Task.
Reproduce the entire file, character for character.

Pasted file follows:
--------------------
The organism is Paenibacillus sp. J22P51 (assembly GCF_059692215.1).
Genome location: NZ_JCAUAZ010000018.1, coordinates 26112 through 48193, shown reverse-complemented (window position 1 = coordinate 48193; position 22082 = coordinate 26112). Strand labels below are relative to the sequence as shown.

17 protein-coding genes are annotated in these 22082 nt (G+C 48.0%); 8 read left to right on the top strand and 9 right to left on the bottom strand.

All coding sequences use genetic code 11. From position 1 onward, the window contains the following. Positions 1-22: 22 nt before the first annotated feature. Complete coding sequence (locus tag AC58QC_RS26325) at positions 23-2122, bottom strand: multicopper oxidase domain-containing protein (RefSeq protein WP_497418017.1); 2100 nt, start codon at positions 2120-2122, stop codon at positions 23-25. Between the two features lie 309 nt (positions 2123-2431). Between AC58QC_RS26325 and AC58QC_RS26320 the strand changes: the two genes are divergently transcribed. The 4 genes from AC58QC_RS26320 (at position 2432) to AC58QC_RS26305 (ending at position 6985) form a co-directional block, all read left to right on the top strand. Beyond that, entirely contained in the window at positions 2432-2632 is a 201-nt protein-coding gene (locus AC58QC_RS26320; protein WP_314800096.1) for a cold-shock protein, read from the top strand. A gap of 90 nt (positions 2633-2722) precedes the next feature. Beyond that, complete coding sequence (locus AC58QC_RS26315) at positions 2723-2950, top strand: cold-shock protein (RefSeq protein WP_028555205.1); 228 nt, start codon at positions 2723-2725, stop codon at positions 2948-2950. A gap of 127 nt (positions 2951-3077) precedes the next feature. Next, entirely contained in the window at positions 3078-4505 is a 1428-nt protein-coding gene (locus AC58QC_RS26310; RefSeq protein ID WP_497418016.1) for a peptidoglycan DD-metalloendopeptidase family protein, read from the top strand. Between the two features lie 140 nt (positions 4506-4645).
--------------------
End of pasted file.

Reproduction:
The organism is Paenibacillus sp. J22P51 (assembly GCF_059692215.1).
Genome location: NZ_JCAUAZ010000018.1, coordinates 26112 through 48193, shown reverse-complemented (window position 1 = coordinate 48193; position 22082 = coordinate 26112). Strand labels below are relative to the sequence as shown.

17 protein-coding genes are annotated in these 22082 nt (G+C 48.0%); 8 read left to right on the top strand and 9 right to left on the bottom strand.

All coding sequences use genetic code 11. From position 1 onward, the window contains the following. Positions 1-22: 22 nt before the first annotated feature. Complete coding sequence (locus tag AC58QC_RS26325) at positions 23-2122, bottom strand: multicopper oxidase domain-containing protein (RefSeq protein WP_497418017.1); 2100 nt, start codon at positions 2120-2122, stop codon at positions 23-25. Between the two features lie 309 nt (positions 2123-2431). Between AC58QC_RS26325 and AC58QC_RS26320 the strand changes: the two genes are divergently transcribed. The 4 genes from AC58QC_RS26320 (at position 2432) to AC58QC_RS26305 (ending at position 6985) form a co-directional block, all read left to right on the top strand. Beyond that, entirely contained in the window at positions 2432-2632 is a 201-nt protein-coding gene (locus AC58QC_RS26320; protein WP_314800096.1) for a cold-shock protein, read from the top strand. A gap of 90 nt (positions 2633-2722) precedes the next feature. Beyond that, complete coding sequence (locus AC58QC_RS26315) at positions 2723-2950, top strand: cold-shock protein (RefSeq protein WP_028555205.1); 228 nt, start codon at positions 2723-2725, stop codon at positions 2948-2950. A gap of 127 nt (positions 2951-3077) precedes the next feature. Next, entirely contained in the window at positions 3078-4505 is a 1428-nt protein-coding gene (locus AC58QC_RS26310; RefSeq protein ID WP_497418016.1) for a peptidoglycan DD-metalloendopeptidase family protein, read from the top strand. Between the two features lie 140 nt (positions 4506-4645).